//FREE HAND-LETTERED FONTS//For those that won’t be trying out Michelle’s technique (I totally can’t wait to), here are some fonts that mimic a hand-lettered look.  The one I used above is Grant’s Ghost. Festus is a good faker too. If you are looking for a French handwriting font DuCahier is the only game in town.

P.S. If you have any questions for either Michelle or myself leave the questions in the comments and we are happy to answer.

P.P.S. The always lovely Going Home to Roost mentioned this week (thank you!) and added some of her own favorite links!


Okay, the Brause Rose nib is slowly becoming another favorite nib.  It has not made its way to favorite yet, because sometimes it feels like I am trying to hold on to a slippery piece of pasta. It’s aesthetically beautiful, it has an embossed rose on its body which feels so very Victorian and lady like to me. This nib takes a lot of practice to get comfortable with for a newbie to the craft.  I have only been doing this for a few weeks so I don’t know how long it shall be before I can pull this out and scribe without fear of ruining what I am working on. When I am having a good practice session I can make the nib create beautiful thick stokes that mimic what I imagine I would want a paint brush to do (lettering with a brush is VERY difficult), this is a good ‘cheat’. You can also get very thin hairline strokes as you can see on the uppercase ‘L’ and the word ‘rose’.  My suggestion would be to try the Zebra G or Nikko G and get a feel for the dip pen and then work your way after a couple weeks to this nib.  It feels very ‘springy’ to me and is categorized as a flexible nib, meaning to get those hairlines you are going to have to have a feather light touch and to get those thick strokes will take nary any pressure. I don’t know for certain, but it seems like a calligrapher like Molly Jacques might use a nib like this to create the beautiful thick strokes of her lettering.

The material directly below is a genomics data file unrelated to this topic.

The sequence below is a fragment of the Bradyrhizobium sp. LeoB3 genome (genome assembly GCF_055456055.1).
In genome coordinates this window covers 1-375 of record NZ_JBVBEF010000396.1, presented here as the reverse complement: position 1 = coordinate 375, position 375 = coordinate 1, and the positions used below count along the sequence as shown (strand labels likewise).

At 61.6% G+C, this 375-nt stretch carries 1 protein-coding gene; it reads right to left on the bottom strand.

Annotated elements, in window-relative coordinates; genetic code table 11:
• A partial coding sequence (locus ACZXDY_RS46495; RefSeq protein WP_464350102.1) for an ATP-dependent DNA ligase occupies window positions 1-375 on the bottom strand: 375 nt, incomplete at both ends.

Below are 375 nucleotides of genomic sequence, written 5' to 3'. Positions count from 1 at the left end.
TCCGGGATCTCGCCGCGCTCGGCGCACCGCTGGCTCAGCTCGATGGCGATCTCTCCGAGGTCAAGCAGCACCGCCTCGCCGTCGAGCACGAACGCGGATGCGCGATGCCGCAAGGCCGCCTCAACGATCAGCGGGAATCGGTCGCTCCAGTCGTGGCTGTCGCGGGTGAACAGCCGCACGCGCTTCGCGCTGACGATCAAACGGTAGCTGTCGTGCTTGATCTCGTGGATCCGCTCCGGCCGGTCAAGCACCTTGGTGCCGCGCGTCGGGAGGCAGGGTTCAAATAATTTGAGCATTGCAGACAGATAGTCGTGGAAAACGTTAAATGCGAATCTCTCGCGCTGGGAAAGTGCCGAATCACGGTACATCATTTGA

In doing these posts I wanted to be sure to add in some random lettering tips. One I should have made clear immediately before practice is wear clothes you won’t care about getting ink on. I ruined 3 shirts and my favorite pair of jeans before I started putting on an outfit specifically for lettering practice. It’s just a black t-shirt and black leggings (I look like a cat burglar), but I don’t have to stress about ruining another article of clothing.  I also always put down a piece of butcher paper; I love my desk and would be so sad if I ruined it. I have already spilled an entire container of black Sumi ink on my desk (and keyboard) and I never want to re-live that experience. Again if you have questions ask me in the comments, I am so new to this craft, but at least I can share my experience.
You can read about the Zebra G + Nikko G nibs here and the Gillott 404 nib here.
P.S. You will find when you start out that certain letters will vex you. I hate my ‘k’s and seriously can’t believe I posted one. I am also having the worse time with the letter ‘B’. My favorites letters are the uppercase ‘L’ and ‘G’ I want to find words that start with them just so I can write them all the time!